Recently, I noticed the tendency of students to squeeze out small bits of paint for a class. Painting when you don't have enough paint affects your whole attitude toward the work. It says "I'm probably not going to make a good painting so why waste good paint." That's a poor position from which to start anything. If you want to progress, then as a student, it's your job to use enough paint to learn. Some may say cost is an issue but I think if you look at the bigger picture, the cost of hampered learning is much higher. Learning to paint can be frustrating. But some frustrations are easily fixed with good brushes and enough paint.
Sometimes you won't use all the paint you put out. Nothing is more annoying then when I put out paint and don't use it. It gets a skin and it's done. If you feel this too, then get your palette knife and some old support. Make a simple study from palette scrapings. It's fun and instructive! Don't worry over it, don't do a drawing under it. Just practice mixing the right color, value and shape. Place them in their relative proportions. The more you paint, the more you learn!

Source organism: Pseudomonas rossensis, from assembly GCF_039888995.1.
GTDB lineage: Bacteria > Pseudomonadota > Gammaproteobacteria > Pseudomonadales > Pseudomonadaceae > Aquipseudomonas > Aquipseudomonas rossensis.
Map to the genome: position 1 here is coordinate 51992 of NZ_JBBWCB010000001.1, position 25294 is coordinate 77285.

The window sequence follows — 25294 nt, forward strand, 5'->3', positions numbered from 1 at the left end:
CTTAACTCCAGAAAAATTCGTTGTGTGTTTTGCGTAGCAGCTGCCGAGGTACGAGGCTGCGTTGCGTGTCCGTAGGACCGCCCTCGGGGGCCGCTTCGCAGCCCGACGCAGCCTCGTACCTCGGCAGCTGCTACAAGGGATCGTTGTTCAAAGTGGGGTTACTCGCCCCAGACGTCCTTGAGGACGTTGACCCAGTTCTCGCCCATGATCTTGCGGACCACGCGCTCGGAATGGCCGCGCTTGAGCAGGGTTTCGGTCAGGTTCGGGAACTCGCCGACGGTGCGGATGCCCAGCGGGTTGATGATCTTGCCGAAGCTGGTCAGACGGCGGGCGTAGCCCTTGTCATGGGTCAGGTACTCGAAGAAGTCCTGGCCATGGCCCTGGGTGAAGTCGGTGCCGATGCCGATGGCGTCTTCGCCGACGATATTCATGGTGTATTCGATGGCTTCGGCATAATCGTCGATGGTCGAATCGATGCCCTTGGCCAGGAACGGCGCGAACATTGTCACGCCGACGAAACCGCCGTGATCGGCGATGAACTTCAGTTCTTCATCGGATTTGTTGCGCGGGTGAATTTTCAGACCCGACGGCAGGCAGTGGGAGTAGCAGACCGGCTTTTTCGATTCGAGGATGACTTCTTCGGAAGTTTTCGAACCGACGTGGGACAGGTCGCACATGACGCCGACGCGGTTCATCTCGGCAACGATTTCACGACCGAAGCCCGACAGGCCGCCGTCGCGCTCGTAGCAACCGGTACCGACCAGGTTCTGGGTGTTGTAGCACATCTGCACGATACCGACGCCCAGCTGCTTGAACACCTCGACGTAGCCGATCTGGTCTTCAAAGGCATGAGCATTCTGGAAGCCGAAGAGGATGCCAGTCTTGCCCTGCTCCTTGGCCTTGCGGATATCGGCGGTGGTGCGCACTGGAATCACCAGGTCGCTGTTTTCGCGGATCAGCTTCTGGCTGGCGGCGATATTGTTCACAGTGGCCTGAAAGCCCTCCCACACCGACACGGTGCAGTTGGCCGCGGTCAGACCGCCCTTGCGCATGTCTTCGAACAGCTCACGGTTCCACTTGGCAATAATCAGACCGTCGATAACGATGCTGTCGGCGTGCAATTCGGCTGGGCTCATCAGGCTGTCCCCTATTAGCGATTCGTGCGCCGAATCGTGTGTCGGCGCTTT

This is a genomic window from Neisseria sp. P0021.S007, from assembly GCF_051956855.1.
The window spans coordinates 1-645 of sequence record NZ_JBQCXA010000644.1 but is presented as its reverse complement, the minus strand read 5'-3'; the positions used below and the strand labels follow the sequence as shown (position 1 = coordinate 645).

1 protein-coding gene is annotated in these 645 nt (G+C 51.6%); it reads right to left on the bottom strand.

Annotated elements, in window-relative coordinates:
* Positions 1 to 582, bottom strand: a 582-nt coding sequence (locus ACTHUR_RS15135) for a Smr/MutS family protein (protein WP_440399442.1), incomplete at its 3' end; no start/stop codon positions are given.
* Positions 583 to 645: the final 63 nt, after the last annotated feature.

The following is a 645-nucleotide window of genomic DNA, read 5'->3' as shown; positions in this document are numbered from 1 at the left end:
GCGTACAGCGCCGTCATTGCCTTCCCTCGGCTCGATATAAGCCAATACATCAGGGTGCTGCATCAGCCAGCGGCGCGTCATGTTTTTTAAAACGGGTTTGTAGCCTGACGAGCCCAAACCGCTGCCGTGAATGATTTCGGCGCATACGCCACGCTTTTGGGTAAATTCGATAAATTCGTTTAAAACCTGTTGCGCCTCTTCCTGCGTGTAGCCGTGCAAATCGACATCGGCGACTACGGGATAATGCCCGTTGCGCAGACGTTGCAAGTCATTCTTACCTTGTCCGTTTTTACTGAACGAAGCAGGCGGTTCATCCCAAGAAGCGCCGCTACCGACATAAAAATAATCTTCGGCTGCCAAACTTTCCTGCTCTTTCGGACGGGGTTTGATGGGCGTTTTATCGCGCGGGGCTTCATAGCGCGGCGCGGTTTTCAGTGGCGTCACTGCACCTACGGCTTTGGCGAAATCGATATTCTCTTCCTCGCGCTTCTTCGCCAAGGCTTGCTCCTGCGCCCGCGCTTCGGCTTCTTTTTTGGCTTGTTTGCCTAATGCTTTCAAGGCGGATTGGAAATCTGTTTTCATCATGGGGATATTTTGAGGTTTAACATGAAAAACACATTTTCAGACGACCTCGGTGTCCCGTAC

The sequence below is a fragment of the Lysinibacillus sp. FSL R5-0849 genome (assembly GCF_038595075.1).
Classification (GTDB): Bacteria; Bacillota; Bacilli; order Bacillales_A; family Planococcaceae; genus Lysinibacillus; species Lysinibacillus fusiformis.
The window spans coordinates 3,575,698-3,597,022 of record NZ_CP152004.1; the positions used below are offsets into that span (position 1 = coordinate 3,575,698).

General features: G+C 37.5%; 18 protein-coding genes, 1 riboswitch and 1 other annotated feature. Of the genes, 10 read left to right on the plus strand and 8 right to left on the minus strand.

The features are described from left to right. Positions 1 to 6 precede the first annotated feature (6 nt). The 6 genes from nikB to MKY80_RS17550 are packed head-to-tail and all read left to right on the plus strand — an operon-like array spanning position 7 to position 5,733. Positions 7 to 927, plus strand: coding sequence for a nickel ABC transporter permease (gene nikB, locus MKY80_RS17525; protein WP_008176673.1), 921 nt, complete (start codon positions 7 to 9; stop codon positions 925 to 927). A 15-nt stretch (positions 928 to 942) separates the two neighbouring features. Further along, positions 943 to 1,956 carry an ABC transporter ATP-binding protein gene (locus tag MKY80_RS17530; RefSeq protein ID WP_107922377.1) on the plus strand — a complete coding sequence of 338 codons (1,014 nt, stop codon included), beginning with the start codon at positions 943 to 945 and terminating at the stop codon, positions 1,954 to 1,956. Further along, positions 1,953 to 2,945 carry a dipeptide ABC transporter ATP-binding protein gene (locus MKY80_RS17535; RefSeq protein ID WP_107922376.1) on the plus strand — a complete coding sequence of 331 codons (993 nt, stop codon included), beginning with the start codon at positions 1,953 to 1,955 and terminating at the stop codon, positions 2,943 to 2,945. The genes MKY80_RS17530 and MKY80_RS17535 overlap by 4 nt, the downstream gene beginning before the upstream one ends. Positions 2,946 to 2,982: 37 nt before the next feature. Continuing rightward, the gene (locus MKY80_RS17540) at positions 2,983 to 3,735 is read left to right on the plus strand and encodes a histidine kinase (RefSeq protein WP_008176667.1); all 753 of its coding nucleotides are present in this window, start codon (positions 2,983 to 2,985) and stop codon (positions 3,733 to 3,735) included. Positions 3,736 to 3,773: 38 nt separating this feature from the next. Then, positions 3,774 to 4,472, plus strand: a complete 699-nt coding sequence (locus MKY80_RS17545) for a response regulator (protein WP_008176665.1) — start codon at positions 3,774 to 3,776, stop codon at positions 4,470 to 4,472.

Below is a small (8x10) palette knife study done with palette scrapings. Try it.
This idea is not mine, I read it in a Richard Schmid book years ago. Thank you, Richard
lines and colors :: a blog about drawing, painting, illustration, comics, concept art and other visual arts